The opinion of the court was delivered by: NEILL
The Government seeks by a motion in limine to restrict respondents' evidence at trial as to just compensation. Specifically, the Government, under the aegis of United States v. Miller, 317 U.S. 369, 63 S. Ct. 276, 87 L. Ed. 336 (1943), asks that respondents be prohibited from including as an element of value of the land herein taken by the Government, any increment in value of such lands attributable to the project for which the lands have been taken.
The project for which lands are being taken is the development of the lower Snake River in southeastern Washington from its mouth at the Columbia River to the confluence of the Snake and Clearwater Rivers in Idaho. The main objectives of this multipurpose development are to provide slack water transportation along that stretch of the Snake River, irrigation and generation of power. To meet these objectives, Congress has approved and financed a system of four dams, fishways, navigation locks and channelization. Inherent in this program is the raising of water levels behind the dams and the resultant inundation of the properties, including the tracks of the Camas Prairie Railroad and a public road. One such dam is the Lower Granite Dam. The pool created by this dam causes inundation of part of respondents' property and the need to relocate the railroad and the county road through respondents' land. To provide for such relocation, the Government in 1964 purchased one tract from some respondents and in 1966 acquired from respondents other tracts by way of eminent domain. In 1972 the government commenced this action to obtain title to respondents' adjacent lands for railroad and road relocations. Thus is raised the issue of a "second taking". A chronology of project plans will serve to delineate the issue.
In 1938 the Army Corps of Engineers submitted a report to Congress on the subject of the development of the Snake River system, which has been commonly referred to as the "704 Report". This report is general and contains no reference to such details as railroad and road relocation. In 1947 the Corps of Engineers submitted a further report to Congress. This report recommended the four dam plan for the lower Snake River and included the matter of relocation of the railroad and the county road. Subsequent Corps reports to Congress gave further detail as to such relocation. All relocation proposals (Design Memoranda) prior to 1970 contemplated relocation of the railroad and the county road adjacent to or near the shoreline of the proposed pool. Between 1938 and 1970 many changes in detail were made in the project, including a raising of the water (pool) level. For purposes of this action, however, it is pertinent to observe that all such changes kept the relocations within the "take line" on which these parties dealt in the 1964 and 1966 land acquisitions.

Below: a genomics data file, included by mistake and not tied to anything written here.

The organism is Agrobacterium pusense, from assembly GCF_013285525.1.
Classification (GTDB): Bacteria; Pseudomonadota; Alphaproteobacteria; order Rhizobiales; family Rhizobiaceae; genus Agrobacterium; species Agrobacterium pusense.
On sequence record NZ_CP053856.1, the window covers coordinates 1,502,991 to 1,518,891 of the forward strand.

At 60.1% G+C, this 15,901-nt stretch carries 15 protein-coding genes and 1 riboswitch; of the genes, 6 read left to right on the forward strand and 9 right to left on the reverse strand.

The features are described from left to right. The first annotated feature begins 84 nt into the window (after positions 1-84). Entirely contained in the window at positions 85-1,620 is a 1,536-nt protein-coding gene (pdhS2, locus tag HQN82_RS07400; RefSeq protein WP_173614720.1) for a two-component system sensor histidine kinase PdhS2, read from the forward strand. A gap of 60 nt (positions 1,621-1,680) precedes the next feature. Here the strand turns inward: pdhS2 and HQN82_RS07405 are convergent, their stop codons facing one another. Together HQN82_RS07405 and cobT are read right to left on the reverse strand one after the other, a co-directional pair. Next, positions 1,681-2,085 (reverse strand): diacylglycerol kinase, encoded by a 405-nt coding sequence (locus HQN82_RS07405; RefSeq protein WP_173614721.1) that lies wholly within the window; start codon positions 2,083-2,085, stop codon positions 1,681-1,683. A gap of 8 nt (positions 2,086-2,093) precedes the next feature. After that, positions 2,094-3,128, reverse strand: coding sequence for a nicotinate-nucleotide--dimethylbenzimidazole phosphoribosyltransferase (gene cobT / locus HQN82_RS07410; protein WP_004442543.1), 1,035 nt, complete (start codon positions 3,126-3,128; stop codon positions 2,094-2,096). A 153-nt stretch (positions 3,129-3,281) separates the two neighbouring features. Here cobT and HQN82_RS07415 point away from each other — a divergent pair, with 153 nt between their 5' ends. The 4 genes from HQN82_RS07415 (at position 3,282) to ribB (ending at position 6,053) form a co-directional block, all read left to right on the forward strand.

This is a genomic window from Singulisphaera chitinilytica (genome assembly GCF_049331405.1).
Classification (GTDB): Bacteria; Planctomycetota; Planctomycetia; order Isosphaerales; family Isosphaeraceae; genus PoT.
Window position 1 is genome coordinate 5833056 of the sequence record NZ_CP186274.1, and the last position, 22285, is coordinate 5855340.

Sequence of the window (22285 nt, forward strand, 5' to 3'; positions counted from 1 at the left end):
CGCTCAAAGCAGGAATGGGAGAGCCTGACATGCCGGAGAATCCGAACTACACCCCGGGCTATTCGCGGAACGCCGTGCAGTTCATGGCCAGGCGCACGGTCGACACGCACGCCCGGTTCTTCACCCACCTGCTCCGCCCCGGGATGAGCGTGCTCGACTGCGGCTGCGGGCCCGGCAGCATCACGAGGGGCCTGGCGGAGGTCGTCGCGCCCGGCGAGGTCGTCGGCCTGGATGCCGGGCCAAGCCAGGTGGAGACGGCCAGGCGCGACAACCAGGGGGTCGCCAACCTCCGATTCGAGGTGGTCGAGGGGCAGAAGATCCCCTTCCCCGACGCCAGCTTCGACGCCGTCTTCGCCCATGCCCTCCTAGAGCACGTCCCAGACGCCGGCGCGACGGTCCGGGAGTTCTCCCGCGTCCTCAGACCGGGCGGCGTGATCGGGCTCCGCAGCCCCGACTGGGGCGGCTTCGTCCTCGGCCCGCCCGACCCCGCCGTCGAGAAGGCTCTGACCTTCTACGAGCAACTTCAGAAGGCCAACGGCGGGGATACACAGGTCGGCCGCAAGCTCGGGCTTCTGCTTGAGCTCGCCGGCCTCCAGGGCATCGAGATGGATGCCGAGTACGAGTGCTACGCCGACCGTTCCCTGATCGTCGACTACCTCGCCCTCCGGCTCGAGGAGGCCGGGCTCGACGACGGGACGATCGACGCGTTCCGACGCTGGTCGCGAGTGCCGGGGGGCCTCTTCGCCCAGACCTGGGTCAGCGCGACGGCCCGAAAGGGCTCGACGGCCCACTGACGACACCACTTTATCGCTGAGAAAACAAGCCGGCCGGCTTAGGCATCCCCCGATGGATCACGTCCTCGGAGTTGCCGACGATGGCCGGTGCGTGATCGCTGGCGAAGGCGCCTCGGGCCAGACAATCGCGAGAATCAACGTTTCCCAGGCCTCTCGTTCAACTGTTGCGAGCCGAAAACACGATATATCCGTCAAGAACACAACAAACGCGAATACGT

Between 1966 and 1970, two new factors affected the plans for relocation of the rights-of-way. First, the State of Washington, by legislative action, changed the road from a county road to a state highway. This change altered alignment requirements and increased the width and surface standards for the road. Secondly, port districts requested that road and railroad relocation be away from the river to permit development at the water's edge of grain storage, loading facilities and other industrial developments. This change of location of the road and railroad contravened the recommendations of the Corps of Engineers and was apparently occasioned by the demands of interested agricultural and port groups as well as intercession by some of the state's Congressional delegation. Thus, following the initial acquisition of a portion of respondents' lands in 1964 and 1966, the proposed relocation of the road and railroad was changed. This new relocation required acquisition of these additional lands of respondents.